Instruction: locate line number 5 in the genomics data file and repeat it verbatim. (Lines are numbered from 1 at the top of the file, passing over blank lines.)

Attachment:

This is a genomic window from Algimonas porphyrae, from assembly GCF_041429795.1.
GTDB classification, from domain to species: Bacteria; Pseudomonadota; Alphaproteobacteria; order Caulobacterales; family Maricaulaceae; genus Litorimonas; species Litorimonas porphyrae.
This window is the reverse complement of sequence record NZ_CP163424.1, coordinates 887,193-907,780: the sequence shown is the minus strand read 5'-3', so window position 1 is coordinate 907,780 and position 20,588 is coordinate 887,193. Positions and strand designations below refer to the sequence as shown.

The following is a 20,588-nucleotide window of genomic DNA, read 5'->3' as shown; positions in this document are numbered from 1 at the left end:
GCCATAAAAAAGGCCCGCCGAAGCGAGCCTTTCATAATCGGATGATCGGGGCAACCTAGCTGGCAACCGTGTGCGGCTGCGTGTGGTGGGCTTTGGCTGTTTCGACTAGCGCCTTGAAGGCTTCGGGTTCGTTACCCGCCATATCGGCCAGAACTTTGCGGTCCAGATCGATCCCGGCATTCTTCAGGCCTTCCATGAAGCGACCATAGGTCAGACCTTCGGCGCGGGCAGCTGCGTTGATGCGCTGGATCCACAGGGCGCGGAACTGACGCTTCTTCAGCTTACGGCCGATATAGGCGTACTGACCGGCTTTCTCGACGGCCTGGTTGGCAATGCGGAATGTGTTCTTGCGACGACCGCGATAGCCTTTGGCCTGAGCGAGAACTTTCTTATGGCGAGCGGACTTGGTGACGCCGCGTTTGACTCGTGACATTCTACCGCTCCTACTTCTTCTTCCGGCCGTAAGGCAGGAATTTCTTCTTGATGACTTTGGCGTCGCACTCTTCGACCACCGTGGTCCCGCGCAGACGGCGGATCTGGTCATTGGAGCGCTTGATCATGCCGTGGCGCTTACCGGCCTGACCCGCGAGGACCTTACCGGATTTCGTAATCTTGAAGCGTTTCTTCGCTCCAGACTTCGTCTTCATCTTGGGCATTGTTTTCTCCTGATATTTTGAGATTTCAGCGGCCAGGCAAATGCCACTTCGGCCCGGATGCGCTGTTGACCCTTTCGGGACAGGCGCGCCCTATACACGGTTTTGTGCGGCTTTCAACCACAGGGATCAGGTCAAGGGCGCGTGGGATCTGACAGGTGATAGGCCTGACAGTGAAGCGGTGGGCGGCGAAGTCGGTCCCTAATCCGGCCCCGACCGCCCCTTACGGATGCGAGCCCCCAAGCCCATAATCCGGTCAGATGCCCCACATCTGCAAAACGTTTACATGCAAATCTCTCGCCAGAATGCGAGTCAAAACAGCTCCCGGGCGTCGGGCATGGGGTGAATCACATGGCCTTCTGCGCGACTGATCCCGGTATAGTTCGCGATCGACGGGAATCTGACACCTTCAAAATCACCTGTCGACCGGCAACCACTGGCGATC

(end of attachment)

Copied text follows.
GCCATAAAAAAGGCCCGCCGAAGCGAGCCTTTCATAATCGGATGATCGGGGCAACCTAGCTGGCAACCGTGTGCGGCTGCGTGTGGTGGGCTTTGGCTGTTTCGACTAGCGCCTTGAAGGCTTCGGGTTCGTTACCCGCCATATCGGCCAGAACTTTGCGGTCCAGATCGATCCCGGCATTCTTCAGGCCTTCCATGAAGCGACCATAGGTCAGACCTTCGGCGCGGGCAGCTGCGTTGATGCGCTGGATCCACAGGGCGCGGAACTGACGCTTCTTCAGCTTACGGCCGATATAGGCGTACTGACCGGCTTTCTCGACGGCCTGGTTGGCAATGCGGAATGTGTTCTTGCGACGACCGCGATAGCCTTTGGCCTGAGCGAGAACTTTCTTATGGCGAGCGGACTTGGTGACGCCGCGTTTGACTCGTGACATTCTACCGCTCCTACTTCTTCTTCCGGCCGTAAGGCAGGAATTTCTTCTTGATGACTTTGGCGTCGCACTCTTCGACCACCGTGGTCCCGCGCAGACGGCGGATCTGGTCATTGGAGCGCTTGATCATGCCGTGGCGCTTACCGGCCTGACCCGCGAGGACCTTACCGGATTTCGTAATCTTGAAGCGTTTCTTCGCTCCAGACTTCGTCTTCATCTTGGGCATTGTTTTCTCCTGATATTTTGAGATTTCAGCGGCCAGGCAAATGCCACTTCGGCCCGGATGCGCTGTTGACCCTTTCGGGACAGGCGCGCCCTATACACGGTTTTGTGCGGCTTTCAACCACAGGGATCAGGTCAAGGGCGCGTGGGATCTGACAGGTGATAGGCCTGACAGTGAAGCGGTGGGCGGCGAAGTCGGTCCCTAATCCGGCCCCGACCGCCCCTTACGGATGCGAGCCCCCAAGCCCATAATCCGGTCAGATGCCCCACATCTGCAAAACGTTTACATGCAAATCTCTCGCCAGAATGCGAGTCAAAACAGCTCCCGGGCGTCGGGCATGGGGTGAATCACATGGCCTTCTGCGCGACTGATCCCGGTATAGTTCGCGATCGACGGGAATCTGACACCTTCAAAATCACCTGTCGACCGGCAACCACTGGCGATC